Actress Demi Moore, 61, says Cannes horror film demanded full nudity, complete vulnerability


Cast member Demi Moore poses on the red carpet during arrivals for the screening of the film 'The Substance' in competition at the 77th Cannes Film Festival in Cannes, France, May 19, 2024. Photo: Reuters

American movie star Demi Moore said the vulnerability required for her role in the body horror film The Substance, which premiered at the Cannes Film Festival on May 19, was both demanding and exciting.

Moore stars as Elisabeth, an ageing TV fitness instructor a la actress Jane Fonda, who signs up for a mysterious medical regimen called The Substance that promises to create the perfect version of herself – played by American actress Margaret Qualley of the comedy road film Drive-Away Dolls (2024).

The role requires Moore, 61, to be completely naked as well as transform into a deteriorating old woman through prosthetics.

“All of it at different times had moments that were challenging,” she told Reuters in an interview.

“The level of vulnerability that this role called for on all the different levels – emotionally and physically – were as demanding as it was exciting because it really pushed me to step out of my comfort zone.”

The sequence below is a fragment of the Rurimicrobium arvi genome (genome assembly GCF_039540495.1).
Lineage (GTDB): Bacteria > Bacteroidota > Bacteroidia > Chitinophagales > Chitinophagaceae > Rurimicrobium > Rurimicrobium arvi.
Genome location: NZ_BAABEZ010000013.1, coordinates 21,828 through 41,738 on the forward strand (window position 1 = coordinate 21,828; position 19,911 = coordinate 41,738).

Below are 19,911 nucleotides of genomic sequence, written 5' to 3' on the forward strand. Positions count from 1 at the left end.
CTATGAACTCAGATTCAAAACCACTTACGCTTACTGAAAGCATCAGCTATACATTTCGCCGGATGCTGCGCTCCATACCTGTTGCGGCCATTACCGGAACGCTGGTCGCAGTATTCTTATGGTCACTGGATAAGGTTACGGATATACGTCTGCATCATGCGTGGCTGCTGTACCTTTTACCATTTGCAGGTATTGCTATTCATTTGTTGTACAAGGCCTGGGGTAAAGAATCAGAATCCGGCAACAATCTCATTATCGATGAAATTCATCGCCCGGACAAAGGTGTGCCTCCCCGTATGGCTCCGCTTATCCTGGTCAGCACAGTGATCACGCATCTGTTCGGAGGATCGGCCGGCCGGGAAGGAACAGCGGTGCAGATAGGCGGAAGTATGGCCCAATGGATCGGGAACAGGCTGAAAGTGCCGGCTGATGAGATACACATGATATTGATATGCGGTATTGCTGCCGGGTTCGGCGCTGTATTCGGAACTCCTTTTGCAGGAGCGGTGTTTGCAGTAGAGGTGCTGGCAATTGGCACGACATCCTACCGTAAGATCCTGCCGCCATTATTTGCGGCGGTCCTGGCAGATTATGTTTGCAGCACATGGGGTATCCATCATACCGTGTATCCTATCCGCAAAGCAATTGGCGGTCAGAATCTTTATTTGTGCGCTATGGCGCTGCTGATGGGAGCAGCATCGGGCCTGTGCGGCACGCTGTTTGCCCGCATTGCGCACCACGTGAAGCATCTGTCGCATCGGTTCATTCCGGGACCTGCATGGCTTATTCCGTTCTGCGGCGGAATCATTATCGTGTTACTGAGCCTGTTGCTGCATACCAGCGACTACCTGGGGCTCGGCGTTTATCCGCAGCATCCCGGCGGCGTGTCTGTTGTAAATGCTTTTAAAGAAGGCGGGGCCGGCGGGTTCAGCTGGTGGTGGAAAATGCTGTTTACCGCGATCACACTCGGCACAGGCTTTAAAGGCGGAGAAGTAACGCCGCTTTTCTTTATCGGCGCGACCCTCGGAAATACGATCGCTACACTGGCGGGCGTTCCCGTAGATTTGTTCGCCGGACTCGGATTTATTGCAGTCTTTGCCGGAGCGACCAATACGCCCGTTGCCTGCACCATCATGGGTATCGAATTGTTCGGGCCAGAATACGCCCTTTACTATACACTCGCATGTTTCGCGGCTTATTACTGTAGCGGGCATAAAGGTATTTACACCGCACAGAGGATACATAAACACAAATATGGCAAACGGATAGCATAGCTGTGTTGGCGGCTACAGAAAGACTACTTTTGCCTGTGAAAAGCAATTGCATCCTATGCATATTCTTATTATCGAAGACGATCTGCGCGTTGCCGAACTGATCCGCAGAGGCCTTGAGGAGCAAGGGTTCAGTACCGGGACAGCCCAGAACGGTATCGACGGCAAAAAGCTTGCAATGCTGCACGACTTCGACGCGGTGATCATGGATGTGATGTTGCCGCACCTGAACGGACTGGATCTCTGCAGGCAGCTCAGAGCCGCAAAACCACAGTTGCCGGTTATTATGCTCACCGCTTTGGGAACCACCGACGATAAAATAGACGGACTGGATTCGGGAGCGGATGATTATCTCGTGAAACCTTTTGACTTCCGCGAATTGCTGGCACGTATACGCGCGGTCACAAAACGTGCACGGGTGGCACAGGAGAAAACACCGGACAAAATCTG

Critics were positive on Moore’s performance, with entertainment website Variety calling it “nothing short of fearless” and American magazine The Hollywood Reporter praising how she “imbues her character with a visceral desperation”.

Cannes 2024 marks the first time in more than a quarter-century that Moore, who became a sex symbol through films such as Indecent Proposal (1993) and Striptease (1996) in the 1990s, was at the festival.

It was a remarkable return to the red carpet, after years in which the actress has made headlines more for her marriages to actors Bruce Willis and Ashton Kutcher than her acting.

For Qualley, 29, having to portray the so-called perfect version of a woman’s body was a weird experience.

“She is meant to be perfect, but she’s probably like the least beautiful character I’ve played because she’s heartless,” said the daughter of American actress Andie MacDowell.

French director and writer Coralie Fargeat said her goal was to explore women’s toxic relationships with their bodies and how they are taught that their worth is tied to their appearance.

“The way I wrote the movie really sticks to what we experience as women with our bodies. So, it’s the way our body is seen, but also the way we see our own body,” she said. – Reuters, AFP

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